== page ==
The study found significant differences in levels of biological markers in the blood -- interleukin-6, C-reactive protein and extra-cellular superoxide dismutase -- between patients who completed the yoga therapy and those who received standard medical therapy. Patients on yoga therapy completed the regimen without complications.
Patients who did yoga saw a 26 percent decrease in symptoms on a standard assessment that measures quality of life in heart failure patients, compared to a 3 percent decrease for the patients on medical therapy alone.
"Yoga is aerobic. It is not surprising, in terms of its effects on the inflammatory markers," said Dr. Nieca Goldberg, who prescribes both yoga and tai chi, a Chinese martial art, to her heart failure and heart attack patients.
Goldberg, a professor of medicine at New York University, said heart failure patients often have trouble with exercise due to fatigue and shortness of breath caused by the heart's reduced pumping ability.
"What's nice is they found not only does it reduce inflammatory markers, but it is a safe form of exercise and it improves the quality of their lives," Goldberg said.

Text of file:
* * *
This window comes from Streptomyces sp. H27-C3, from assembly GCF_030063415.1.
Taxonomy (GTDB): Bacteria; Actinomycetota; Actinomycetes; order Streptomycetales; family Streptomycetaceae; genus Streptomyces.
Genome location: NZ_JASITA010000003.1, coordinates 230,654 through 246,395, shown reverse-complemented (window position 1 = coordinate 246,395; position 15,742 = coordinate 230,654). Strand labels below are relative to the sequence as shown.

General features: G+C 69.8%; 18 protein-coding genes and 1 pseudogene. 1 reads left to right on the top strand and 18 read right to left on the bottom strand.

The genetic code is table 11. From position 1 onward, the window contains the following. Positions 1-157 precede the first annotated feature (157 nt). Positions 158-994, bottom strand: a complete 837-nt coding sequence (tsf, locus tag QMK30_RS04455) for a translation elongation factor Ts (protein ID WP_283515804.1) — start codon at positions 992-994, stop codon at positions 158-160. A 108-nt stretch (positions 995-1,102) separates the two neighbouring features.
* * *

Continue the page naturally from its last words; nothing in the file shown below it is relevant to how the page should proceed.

Yoga can give women with breast cancer a boost
Special yoga classes can significantly improve the quality of life and well being of women with breast cancer patients -- particularly those who are not taking chemotherapy -- a new study shows.
A diverse group of low-income women participated in the study, Dr. Alyson B. Moadel of the Albert Einstein College of Medicine in the Bronx, New York, noted in an interview with Reuters Health. "Our patients really enjoyed the yoga classes, it was very well received by them," she said. "It really fit in with their own cultural interests."
There is mounting evidence that yoga can improve quality of life in both healthy and chronically ill people, Moadel and her team point out in the Journal of Clinical Oncology, while quality of life may be particularly affected for cancer survivors who belong to ethnic minorities and other underserved minority populations.
To investigate whether yoga could help cancer patients and survivors feel better, the researchers randomly assigned 128 women to a 12-week yoga intervention or a wait list "control" group.